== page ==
My Winning Entry:
Title: Teaching with mobile devices: choices and challenges
Speaker: Nicky Hockly. Link: http://iatefl.britishcouncil.org/2014/sessions/2014-04-02/teaching-mobile-devices-choices-and-challenges
Before watching to talk, I thought mobile learning simply means using a dictionary app to look up meanings and examples of new words. There is much more than that.
Ms. Hockly reminded me that mobile learning should not limit itself to the two obvious facts that devices used are mobile and learners are mobile, however, the more important concern is how to create activities that cater to the real learning experience of mobility. In other words, we should create activities that engage students as if they were living their own life, for example, taking photos, locating a marked spot, and using QR code.
Of course apps are indispensible but what makes mobile learning more rewarding is the implementation plan. Lessons should be structured and planned as well as any other traditional blackboard-and-chalk classrooms. Take, for instance, the “Themed Photo” activity involves at least four key stages, namely, selecting the course book theme, setting up time limit and giving instructions, justifying choices and ending with a class discussion. All of these steps would ensure that the activity would grant students’ ownership, making them be more responsible for their learning.
In conclusion, although the talk would be more complete if Ms. Hockly elaborated more on the assessment integration which would provide me with testing choices to truly understand the usefulness and reliability of a mobile device-based activity, it does widen my perspectives on mobile learning and how it should be carried out in the classroom.
Title: Upgrade! Demand high to bring a grammar lesson alive.
Speaker: Jim Scrivener. Link: http://iatefl.britishcouncil.org/2014/sessions/2014-04-03/upgrade-demand-high-bring-grammar-lesson-alive
As I have several years of experience teaching grammar-based syllabus to teenagers, the talk does shed different lights on my current practice of delivering a grammatical lesson in the classroom.
To begin with, I tended to overuse “Good”, “Perfect”, “Excellent” when giving feedback, and sadly, according to Jim, I accidentally stopped other rooms for learners’ improvement. Instead, I should indicate what can be upgraded e.g. rhythm or intonation; I could ask a question; I could model language myself so that students could notice the problems. Most importantly, each upgrade taken should be achievable.
The most interesting part is how Jim maximizes the use of exercise in course books with the adoption of 3XP, which stands for THREE TIMES PRACTICE. The first time is my usual routine: students do it and then we check it. Again, I will normally end my lesson here. I shouldn’t have! There should be follow-up practice: in step 2, they will cover the words and say the sentences to their partner while in step 3 another student has to practice saying the sentences more naturally.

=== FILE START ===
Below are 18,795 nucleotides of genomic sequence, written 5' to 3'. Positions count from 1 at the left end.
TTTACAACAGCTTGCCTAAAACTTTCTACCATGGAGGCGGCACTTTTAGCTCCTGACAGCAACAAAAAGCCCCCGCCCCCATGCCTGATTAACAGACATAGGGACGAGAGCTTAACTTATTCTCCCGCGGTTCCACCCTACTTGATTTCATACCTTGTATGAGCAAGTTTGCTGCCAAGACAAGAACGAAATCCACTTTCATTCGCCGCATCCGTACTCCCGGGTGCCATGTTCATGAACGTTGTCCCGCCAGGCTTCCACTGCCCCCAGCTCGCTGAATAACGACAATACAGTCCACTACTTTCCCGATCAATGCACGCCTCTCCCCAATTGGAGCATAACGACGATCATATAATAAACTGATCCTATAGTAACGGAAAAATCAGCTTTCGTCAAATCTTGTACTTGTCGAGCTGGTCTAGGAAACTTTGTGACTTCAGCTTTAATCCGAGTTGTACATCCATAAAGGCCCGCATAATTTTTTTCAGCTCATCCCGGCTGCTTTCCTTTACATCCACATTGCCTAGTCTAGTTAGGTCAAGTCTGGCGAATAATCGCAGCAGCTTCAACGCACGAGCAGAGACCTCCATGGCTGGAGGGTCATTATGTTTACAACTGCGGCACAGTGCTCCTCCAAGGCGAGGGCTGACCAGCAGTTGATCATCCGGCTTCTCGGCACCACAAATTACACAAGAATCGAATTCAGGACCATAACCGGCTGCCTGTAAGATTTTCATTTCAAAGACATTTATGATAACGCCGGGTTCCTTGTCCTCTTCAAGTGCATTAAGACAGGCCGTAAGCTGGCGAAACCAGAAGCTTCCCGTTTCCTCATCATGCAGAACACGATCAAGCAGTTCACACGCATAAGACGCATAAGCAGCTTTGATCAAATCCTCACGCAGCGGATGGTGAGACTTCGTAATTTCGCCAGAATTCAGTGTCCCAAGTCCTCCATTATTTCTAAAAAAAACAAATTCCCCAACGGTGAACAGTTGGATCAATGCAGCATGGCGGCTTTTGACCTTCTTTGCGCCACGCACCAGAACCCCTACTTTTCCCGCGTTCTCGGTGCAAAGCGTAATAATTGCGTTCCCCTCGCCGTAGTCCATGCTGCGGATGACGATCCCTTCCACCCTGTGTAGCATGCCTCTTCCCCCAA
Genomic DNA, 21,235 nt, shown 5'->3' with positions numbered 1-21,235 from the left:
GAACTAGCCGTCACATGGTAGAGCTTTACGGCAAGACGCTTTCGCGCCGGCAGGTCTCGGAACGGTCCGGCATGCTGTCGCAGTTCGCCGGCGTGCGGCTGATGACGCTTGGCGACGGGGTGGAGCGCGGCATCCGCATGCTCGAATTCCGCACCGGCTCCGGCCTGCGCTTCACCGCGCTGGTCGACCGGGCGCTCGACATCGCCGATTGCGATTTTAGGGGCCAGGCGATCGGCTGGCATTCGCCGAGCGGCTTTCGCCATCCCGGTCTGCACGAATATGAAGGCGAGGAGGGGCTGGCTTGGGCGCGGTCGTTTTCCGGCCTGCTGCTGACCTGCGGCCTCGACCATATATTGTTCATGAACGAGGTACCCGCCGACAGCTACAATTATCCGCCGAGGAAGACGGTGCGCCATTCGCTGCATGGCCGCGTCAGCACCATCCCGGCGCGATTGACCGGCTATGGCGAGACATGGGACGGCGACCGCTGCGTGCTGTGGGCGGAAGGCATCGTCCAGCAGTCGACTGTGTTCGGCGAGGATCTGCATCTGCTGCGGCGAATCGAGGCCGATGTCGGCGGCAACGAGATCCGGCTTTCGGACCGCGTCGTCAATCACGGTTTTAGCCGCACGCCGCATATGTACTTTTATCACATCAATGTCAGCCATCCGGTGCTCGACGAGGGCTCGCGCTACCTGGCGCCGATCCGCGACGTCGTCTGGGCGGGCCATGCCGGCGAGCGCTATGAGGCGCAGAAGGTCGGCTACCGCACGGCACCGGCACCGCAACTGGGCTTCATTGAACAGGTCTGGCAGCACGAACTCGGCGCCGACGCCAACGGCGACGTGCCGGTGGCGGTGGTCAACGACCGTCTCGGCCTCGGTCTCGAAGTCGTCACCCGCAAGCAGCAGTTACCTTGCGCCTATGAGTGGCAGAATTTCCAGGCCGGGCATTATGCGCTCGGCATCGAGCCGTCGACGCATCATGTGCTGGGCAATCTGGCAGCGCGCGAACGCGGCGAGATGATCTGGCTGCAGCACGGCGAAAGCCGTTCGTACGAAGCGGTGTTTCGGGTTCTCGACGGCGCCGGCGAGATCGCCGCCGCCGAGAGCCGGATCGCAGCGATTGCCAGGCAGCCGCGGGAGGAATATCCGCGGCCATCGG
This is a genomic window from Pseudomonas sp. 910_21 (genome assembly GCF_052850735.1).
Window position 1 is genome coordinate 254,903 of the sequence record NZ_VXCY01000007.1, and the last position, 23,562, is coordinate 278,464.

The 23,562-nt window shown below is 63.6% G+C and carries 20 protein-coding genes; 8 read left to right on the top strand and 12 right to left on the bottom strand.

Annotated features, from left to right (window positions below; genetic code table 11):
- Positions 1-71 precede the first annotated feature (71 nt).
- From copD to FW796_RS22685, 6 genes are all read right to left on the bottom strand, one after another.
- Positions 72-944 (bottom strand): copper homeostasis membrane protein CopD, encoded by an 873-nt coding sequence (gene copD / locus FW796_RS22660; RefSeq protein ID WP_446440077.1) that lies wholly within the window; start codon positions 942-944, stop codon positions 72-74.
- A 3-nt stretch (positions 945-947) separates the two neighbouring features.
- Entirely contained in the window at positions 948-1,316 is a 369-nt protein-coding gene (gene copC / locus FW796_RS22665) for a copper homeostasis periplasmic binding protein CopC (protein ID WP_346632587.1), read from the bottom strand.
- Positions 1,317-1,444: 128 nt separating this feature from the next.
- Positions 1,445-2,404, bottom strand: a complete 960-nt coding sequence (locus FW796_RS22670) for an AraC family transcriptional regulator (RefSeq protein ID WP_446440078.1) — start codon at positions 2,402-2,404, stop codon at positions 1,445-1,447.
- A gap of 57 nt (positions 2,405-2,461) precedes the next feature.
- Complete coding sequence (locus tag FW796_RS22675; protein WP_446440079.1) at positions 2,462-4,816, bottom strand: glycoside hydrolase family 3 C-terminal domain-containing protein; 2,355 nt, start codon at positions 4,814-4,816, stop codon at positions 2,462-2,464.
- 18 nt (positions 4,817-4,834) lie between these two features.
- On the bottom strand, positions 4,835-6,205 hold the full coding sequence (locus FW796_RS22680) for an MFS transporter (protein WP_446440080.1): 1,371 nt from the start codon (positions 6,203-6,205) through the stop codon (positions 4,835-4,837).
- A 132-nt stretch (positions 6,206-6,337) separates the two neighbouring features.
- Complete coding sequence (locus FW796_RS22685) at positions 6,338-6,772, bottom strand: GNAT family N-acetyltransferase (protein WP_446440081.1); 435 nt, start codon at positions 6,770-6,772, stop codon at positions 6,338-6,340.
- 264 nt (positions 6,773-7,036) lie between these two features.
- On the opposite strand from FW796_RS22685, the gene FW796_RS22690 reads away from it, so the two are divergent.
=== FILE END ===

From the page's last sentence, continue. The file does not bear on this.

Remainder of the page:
“Upgrade Feedback” and “3XP” techniques will appear in my coming lessons. What I learn the most is there is always something that teachers can do to break their habits and bring new lives to old, boring lessons.
Title: A guide to pseudo-science in English language teaching
Speaker: Russell Mayne. Link: http://iatefl.britishcouncil.org/2014/sessions/2014-04-02/guide-pseudo-science-english-language-teaching
I have always expected my students to embrace critical thinking skills. Russel Mayne’s talk on aspects of English Language Teaching that have little or no scientific basis reveals my own lack of critical thinking skills since I naively follow those “juicy trends”
When Mr. Mayne opposed pseudoscience by quoting Gardner, the father of Multiple Intelligences Theory: “In one video after another I saw youngsters crawling across the floor, with the superimposed legend ‘Bodily-Kinaesthetic Intelligence’. I said, ‘That is not bodily-kinaesthetic intelligence that is kids crawling across the floor. And I feel like crawling up the wall.’ I thought Gardner was watching a video of my own class. Yes, there were times when I assumed I was doing a great job of applying the Multiple Intelligences; now I realize it was entertaining, not teaching.
At the second part of the talk, Russel introduces a“Detection Kit” – a list of questions – to help teachers identify the falsehood of new trends, which will be very useful not just for my classroom practice but also for the way I conduct action research in the future.